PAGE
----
When I was almost seven, Father got sick with a terrible pain that would not go away. At first, Mother believed it was not serious, and that it would soon be cured using the herbal teas and concoctions from plants in our back yard, like many other maladies that she was used to diagnosing and treating. This one, however, was different. The pain got worse, not better. My sister Gaia and elder brothers Célio and Carlos –nicknamed Tatai– took turns walking the long road to the town pharmacy to ask Orlando Lima, the pharmacist and a son of Aunt Zibina’s daughter, Iaiá, to please come and help.
Soon after Father died, Mother began pacing the dirt floor on one side of our house where a white jasmine bush in constant bloom emanated a soothing aroma. She carried Wilson, our 6-month old baby brother, in her arms, and wondered where our next meal would come from. At the time, my brothers and sisters decided to help bring in some food or money any way that they could.
Ua, the eldest at nineteen, barely four feet tall with light skin, dark hair and eyes, took a job at the local movie theater after one of our cousin’s boyfriend did the cousin the evil deed —“fez o mal a ela,” and she was forced to leave her job. She “was lost” —“se perdeu.” After a boy had deflowered a girl in town —“deflorou a moca” —in most cases, the girl was forced to leave her parents’ home —“sair de casa.” These popular expressions indicated a girl’s loss of her virginity, a way of saying that a boy had gotten her pregnant. A girl’s virginity was sacred, and it had to be preserved until marriage. If it was lost, everyone would ostracize her, including her family. She would lose a job —if she had one —her humanity, and the respect of the community. Parents would usually send their daughters to stay with a distant relative or the girl had to stay indoors, not leaving the parents’ home for the duration of the pregnancy. I often heard the elders say that these girls could never lead a normal life again.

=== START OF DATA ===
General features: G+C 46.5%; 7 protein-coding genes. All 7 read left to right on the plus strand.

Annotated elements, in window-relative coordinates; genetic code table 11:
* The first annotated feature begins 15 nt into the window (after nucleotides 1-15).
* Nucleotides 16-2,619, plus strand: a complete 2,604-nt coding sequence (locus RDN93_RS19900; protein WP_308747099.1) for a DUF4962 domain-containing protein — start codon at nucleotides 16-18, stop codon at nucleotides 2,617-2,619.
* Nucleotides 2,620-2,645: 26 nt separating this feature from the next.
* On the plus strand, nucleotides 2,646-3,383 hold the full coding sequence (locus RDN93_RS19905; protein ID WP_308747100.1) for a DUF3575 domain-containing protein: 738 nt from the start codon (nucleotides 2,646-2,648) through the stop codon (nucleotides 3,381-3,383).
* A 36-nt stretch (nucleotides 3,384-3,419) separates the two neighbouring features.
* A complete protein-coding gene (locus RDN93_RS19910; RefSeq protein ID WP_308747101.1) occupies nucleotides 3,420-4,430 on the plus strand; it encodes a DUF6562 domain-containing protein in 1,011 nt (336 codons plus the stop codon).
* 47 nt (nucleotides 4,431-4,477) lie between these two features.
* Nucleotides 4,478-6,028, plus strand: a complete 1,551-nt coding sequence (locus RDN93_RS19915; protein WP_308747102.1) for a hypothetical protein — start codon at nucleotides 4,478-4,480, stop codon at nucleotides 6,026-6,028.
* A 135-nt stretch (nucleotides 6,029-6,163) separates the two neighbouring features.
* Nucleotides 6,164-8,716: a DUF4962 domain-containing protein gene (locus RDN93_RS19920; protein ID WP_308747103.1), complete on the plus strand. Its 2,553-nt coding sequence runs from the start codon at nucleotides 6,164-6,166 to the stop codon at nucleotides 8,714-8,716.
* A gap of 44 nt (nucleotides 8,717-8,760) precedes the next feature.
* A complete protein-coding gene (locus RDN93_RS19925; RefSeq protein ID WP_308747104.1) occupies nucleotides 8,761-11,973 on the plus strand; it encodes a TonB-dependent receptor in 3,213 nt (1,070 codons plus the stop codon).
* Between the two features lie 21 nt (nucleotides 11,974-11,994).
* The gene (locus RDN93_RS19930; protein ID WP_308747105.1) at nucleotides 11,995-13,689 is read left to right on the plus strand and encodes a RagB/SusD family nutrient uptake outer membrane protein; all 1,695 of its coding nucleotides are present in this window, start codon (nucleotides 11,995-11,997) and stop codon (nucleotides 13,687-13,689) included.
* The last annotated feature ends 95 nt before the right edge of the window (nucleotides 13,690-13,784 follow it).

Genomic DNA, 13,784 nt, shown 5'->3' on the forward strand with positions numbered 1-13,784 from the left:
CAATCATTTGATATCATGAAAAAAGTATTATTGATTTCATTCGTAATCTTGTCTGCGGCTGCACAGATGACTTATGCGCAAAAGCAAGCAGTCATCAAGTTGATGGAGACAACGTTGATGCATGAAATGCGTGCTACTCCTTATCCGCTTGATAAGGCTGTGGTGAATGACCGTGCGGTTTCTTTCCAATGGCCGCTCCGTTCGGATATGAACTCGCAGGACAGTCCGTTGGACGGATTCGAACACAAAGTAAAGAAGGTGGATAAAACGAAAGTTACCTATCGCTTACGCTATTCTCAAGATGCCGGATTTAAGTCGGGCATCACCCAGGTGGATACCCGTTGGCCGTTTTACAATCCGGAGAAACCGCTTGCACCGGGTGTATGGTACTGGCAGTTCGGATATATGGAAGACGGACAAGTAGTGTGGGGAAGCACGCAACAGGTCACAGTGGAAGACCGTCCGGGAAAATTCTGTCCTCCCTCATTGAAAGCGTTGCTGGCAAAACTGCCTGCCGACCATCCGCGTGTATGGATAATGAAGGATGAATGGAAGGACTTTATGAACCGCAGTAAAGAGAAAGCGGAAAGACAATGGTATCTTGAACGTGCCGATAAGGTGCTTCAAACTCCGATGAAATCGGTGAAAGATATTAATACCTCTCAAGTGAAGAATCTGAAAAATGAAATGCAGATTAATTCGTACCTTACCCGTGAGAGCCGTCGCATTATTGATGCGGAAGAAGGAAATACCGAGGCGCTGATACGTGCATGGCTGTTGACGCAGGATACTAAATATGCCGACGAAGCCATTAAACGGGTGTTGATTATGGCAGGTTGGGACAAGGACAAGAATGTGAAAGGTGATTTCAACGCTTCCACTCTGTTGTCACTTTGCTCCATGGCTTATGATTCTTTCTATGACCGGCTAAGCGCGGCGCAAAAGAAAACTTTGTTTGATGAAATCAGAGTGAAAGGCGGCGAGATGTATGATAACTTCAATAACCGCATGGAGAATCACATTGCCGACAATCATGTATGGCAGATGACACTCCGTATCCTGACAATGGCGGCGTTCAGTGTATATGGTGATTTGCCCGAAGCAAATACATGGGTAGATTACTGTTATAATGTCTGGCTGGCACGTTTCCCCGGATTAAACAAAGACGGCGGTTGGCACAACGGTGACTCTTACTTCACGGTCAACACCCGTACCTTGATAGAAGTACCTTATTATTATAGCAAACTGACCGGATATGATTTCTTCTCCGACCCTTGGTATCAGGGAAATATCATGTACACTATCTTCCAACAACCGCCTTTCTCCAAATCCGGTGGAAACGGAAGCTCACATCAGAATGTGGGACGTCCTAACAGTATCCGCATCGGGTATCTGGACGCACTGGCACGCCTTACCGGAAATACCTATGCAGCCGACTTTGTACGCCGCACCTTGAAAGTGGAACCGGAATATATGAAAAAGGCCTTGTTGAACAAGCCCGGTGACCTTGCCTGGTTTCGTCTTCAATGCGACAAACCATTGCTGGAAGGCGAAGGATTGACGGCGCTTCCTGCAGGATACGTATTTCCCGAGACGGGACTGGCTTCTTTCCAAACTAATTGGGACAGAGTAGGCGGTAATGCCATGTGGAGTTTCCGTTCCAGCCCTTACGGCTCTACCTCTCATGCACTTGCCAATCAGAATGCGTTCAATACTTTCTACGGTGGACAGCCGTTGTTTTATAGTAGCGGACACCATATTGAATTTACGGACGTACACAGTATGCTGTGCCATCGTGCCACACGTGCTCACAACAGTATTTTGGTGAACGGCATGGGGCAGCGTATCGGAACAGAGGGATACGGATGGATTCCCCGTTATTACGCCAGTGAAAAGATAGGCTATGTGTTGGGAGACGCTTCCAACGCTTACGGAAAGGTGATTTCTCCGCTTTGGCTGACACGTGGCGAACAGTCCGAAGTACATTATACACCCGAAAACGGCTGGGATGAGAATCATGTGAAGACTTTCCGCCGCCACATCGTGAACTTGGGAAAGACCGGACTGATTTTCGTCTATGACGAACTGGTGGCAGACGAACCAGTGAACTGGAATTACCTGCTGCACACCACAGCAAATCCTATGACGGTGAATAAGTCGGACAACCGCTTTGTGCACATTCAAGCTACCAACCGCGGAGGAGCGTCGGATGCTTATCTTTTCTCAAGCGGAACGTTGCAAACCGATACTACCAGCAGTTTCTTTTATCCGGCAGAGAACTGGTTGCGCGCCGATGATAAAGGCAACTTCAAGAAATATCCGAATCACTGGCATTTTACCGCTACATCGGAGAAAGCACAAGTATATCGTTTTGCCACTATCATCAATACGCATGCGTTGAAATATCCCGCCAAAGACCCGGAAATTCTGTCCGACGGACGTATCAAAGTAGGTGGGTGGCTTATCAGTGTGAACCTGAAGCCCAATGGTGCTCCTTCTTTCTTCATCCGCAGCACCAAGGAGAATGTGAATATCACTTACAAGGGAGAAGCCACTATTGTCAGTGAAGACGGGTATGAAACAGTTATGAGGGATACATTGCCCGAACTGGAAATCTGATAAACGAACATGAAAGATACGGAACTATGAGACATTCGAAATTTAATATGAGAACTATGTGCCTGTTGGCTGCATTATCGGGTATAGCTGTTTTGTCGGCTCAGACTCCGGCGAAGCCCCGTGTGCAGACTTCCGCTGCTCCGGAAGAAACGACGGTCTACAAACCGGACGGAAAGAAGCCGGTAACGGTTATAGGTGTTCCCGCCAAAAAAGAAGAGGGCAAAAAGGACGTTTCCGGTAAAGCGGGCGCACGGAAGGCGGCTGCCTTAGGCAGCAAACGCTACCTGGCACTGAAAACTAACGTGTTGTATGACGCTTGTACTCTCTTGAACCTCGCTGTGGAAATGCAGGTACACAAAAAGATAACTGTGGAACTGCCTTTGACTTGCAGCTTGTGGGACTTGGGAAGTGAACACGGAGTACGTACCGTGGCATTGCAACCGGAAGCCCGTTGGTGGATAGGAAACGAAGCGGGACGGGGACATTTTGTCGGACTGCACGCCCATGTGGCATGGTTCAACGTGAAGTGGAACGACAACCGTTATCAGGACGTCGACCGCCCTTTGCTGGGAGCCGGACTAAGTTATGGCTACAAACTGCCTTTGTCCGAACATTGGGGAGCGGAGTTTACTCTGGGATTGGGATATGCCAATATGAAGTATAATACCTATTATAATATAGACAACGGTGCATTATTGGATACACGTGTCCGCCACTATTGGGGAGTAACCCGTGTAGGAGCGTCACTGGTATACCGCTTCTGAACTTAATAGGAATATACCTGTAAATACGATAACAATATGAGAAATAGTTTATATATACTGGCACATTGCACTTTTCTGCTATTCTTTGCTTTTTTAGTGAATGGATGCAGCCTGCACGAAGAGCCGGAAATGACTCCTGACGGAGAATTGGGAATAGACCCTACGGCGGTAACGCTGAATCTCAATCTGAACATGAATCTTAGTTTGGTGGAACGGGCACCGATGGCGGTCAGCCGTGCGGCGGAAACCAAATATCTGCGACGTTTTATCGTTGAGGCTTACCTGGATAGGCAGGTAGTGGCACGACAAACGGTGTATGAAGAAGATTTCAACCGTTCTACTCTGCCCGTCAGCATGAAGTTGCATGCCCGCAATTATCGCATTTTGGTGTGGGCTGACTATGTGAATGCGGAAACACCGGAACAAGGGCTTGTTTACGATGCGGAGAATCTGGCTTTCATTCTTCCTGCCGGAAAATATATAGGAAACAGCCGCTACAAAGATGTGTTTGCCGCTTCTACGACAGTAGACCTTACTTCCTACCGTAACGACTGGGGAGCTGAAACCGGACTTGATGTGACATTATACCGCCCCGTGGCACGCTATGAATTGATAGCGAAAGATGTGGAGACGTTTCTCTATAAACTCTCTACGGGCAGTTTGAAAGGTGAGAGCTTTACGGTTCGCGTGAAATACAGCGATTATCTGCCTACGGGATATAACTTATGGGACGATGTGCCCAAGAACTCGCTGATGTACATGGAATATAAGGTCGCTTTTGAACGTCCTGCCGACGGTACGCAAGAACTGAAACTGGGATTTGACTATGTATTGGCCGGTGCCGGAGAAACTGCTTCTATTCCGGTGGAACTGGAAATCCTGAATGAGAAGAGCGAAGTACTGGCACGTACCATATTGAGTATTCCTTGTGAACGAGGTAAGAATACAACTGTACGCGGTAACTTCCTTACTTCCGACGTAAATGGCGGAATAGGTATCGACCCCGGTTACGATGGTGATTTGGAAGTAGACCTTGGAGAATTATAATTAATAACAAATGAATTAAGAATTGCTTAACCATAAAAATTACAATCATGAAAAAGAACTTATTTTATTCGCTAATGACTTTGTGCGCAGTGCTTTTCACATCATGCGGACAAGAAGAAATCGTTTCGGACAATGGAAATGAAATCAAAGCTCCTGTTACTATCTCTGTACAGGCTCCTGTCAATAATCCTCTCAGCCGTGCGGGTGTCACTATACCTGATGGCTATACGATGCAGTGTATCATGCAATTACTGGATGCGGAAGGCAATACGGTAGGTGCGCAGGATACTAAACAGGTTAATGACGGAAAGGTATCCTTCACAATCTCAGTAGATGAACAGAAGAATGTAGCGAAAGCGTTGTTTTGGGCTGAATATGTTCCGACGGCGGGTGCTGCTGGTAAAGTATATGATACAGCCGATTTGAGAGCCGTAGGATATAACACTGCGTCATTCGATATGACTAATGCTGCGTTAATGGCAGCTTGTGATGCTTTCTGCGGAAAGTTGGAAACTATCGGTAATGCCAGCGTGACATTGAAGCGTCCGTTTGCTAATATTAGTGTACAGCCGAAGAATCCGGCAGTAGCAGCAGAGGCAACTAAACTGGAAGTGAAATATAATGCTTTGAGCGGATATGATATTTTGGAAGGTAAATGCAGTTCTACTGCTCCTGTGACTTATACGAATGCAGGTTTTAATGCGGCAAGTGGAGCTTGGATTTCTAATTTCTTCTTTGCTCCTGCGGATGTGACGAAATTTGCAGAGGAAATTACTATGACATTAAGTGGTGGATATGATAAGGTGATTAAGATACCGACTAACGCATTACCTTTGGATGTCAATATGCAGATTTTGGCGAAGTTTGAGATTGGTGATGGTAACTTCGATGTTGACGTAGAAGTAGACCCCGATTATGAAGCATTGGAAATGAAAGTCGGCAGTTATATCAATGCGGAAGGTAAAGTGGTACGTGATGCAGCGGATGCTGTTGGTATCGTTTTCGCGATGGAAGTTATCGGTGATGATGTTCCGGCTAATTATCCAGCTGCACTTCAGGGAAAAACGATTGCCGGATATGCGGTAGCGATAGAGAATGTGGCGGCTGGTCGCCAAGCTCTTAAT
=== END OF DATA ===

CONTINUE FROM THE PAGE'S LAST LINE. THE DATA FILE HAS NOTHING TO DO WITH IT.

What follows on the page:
There were girls I remember seeing in the neighborhood who had no distant relatives to take them in. They had no means of leaving home or raising the child. The grandparents assumed responsibility for raising the baby, and the girls stayed prisoners in their parents’ home and were never again accepted in society. However, after our cousin had her child, as if my miracle, she got married to a former boyfriend and started a family. But after a few years, her husband left her for a young girl whom she raised and lived in the family’s home, helping with the children and the chores.
Ua would take all of the money she earned at her new job and at a second one she had at the Cartorio Eleitoral —where she recorded the townspeople’s voting records and registration by hand —to the market on Saturday to buy food. In addition, the sewing classes Ua had taken in better days on Flowers Street were put into practice to supplement her earnings at her two other jobs. Soon, the front window of our rundown house gained color with the display of the undergarments my sister and mother sewed on the new Singer that Father had bought before his illness. They hung the clothes on a rope across the top frame. Neighbors and passersby would stop and take notice.
Surrounded by colorful panties and brassieres on the window sill was fresh yellow corn meal couscous, topped with white grated coconut. Mother made and sliced it into triangular portions to sell to the workers who walked by our house in the early morning on their way to Suerdieck, the town’s tobacco factory. The smell of the sweet corn filled the air. We couldn’t eat the couscous because we knew that Mother sold it so that we could buy beans and farina, and maybe a small piece of dry meat to cook with the beans. The beans and farina would fill our stomachs more and make us less hungry. Later, Mother also sold couscous to buy some of my schoolbooks. By midmorning, Mother’s couscous was usually gone. Continue reading “Maria L. Souza Hogan – Club of Stars”